O O 2N O O O O Si O O O O

Si

5

O

H 3C CH3

N O CH3

R N

91. R=Br 92. R=Cl

N C 2H4 O Br m

n

O

4.13.12. Photoactive sensor for Zn2+,Co2+, Hg2+,Ni2+,Cu2+ along with Pb2+ or Mg2+ ions In 2009, Nikolaeva et al. have reported the binding affinity of receptor 89 towards different metal ions (Scheme 25) [214]. A shift in the equilibrium towards the open form has been observed in the presence of metal acetates or magnesium perchlorate. The hydroxyl moiety along with phenolate oxygen has been involved in coordinating the metal ions. A set of binding studies have been performed by varying the two different R1 and R2 groups. It has been observed that the methyl group (in both R1 and R2) facilitated the stabilization of the open isomer in metal-free solution. The presence of a nitro group at R1 position (and R2 as methyl) decreased the lifetime of the merocyanine form to a large extent. The complex formation was monitored by UV–visible spectroscopy. The hypsochromic shift of the absorption maxima was found to be dependent on the nature of the metal ion. Fries et al. have developed a spiropyran polymer brush 90 using a spiropyran methacrylate analog and methyl methacrylate (Fig. 13) [215]. The isomerization of spiropyran embedded polymer brush produced its merocyanine counterpart, which is extremely polar (due to high-density molecules and hence the large change in dipole moment) and therefore influenced the surface free energy. The surface free energy induced reversible wettability of the surface. The polymer brush on treatment with metal ions facilitated the contact angle switching and finally surface wettability. The polymer embedded films have been subjected to UV light (365 nm) exposure and then treated with various metal ions to observe distinct color change visible to the naked eye (Fig. 13). Due to complexation with various metal ions, hypsochromic shifts of an absorption band with a decrease in the absorbance were noticed. The polymer films underwent metal decomplexation under visible light exposure (30 W quartz halogen lamp) in a non-polar solvent like toluene within 10 min.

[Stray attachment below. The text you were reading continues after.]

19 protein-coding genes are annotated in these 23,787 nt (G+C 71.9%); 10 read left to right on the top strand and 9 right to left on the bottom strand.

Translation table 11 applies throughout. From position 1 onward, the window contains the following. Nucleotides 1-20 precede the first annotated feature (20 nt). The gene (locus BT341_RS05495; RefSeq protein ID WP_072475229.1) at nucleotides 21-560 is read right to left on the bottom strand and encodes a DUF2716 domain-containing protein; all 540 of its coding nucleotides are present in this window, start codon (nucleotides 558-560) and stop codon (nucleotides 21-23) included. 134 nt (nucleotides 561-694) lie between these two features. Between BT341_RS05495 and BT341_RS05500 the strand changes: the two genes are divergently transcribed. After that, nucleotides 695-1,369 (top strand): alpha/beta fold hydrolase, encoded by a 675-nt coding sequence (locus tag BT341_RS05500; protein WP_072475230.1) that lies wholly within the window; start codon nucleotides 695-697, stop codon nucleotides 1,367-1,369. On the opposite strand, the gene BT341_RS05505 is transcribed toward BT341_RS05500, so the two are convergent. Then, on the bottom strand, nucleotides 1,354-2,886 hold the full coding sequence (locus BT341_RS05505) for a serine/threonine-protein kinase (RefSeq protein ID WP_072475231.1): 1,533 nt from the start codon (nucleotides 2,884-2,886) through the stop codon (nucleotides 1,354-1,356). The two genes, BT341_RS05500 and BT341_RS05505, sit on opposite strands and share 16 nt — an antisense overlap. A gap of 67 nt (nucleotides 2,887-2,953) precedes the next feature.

Br m O

5 O

n O O O C2 H 4

O 2N O

N

90

Fig. 13. The UV–Visible absorbance of spiropyran embedded polymer brush 90 in presence of various metal ions [215]. Reproduced from [215] with permission of The Royal Society of Chemistry.

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P.R. Sahoo et al. / Coordination Chemistry Reviews 357 (2018) 18–49

R2

R2 N O

H 3CO

N O





N

N

R1 R1

H 3CO

Ph

N

Ph

O

=

R1

O

+M2+ R2

N O N M 93

Ph

O

O N

M2+



+M2+

R2 = H

N

R2

95

N

O

O

R1

O

H 3CO

M

N

O

Scheme 26. Interaction of spiropyran receptor 93 with metal ions.

Voloshin et al. have synthesized substituted spiropyran receptors 91–92 as fluorescent chemosensors for multiple metal ions [216]. The spiropyran receptors under UV light irradiation (365 nm mercury lamp) produced merocyanine isomer with kmax at 598 nm and 561 nm for 91 and 92, respectively, along with weak fluorescence with a quantum yield of 0.001 (kmax at 625 nm) in acetone. Insertion of metal ions like Mn2+, Co2+, Ni2+, Cu2+, Zn2+, Cd2+, Mg2+ to the spiropyran receptors produced significant absorption band at 533–573 nm. The receptors also produced remarkable fluorescence at 610 nm with Zn2+, Cd2+ and Mg2+ metal ions in acetone. The metal–ligand complexation stoichiometry has been reported to be 1:2 as evidenced by Job’s plot. Chernyshev et al. have reported a spiropyran based receptor 93, which has displayed two different types of complex stoichiometry with different metal ions (Scheme 26). The receptor (93) has displayed a 1:1 complex stoichiometry with Zn2+, Cd2+, Mn2+ ions, while 1:2 (host to guest) complex stoichiometry has been exhibited with Co2+, Ni2+, Cu2+ ions. In addition, the receptor (93) displayed a negative photochromism, when complexed to Cd2+ and Zn2+ ions [217]. The complex formation between the receptor (93) and the metal ions can be detected by using fluorescence and UV–Visible spectral changes. A bathochromic shift has been observed with the methoxysubstituted spiropyran. The heavy metal ions played a crucial role in the transformation of the spiro form to the merocyanine form and vice versa. The appearance of a hypsochromic shift suggested the formation of a complex between merocyanine and a metal ion. In the case of Cu2+ ions, the stability of 1:1 complex has been found to be higher (log K as 5.21 ± 0.28) and for Cd2+ ions, the lowest value (log K; 3.97 ± 0.12) has been observed. The receptor was highly sensitive to the presence of Cd2+ and Zn2+ ions and produced an optical signal (luminescence) with maxima in the 620–660 nm region. The complexes have been observed to be very sensitive to the presence of visible light. Fabrication of polymer units with the dipole enriched merocyanine architectures or dyes has inculcated interesting properties in the material, which can be exploited for the development of a worthier environment for metal ion monitoring. Similarly, Fries et al. have assembled a copolymer supported photoreversible sensor 94, which displayed complexation tendency towards metal ions such as Cu2+, Fe2+, Zn2+, Co2+, and Ni2+ [218].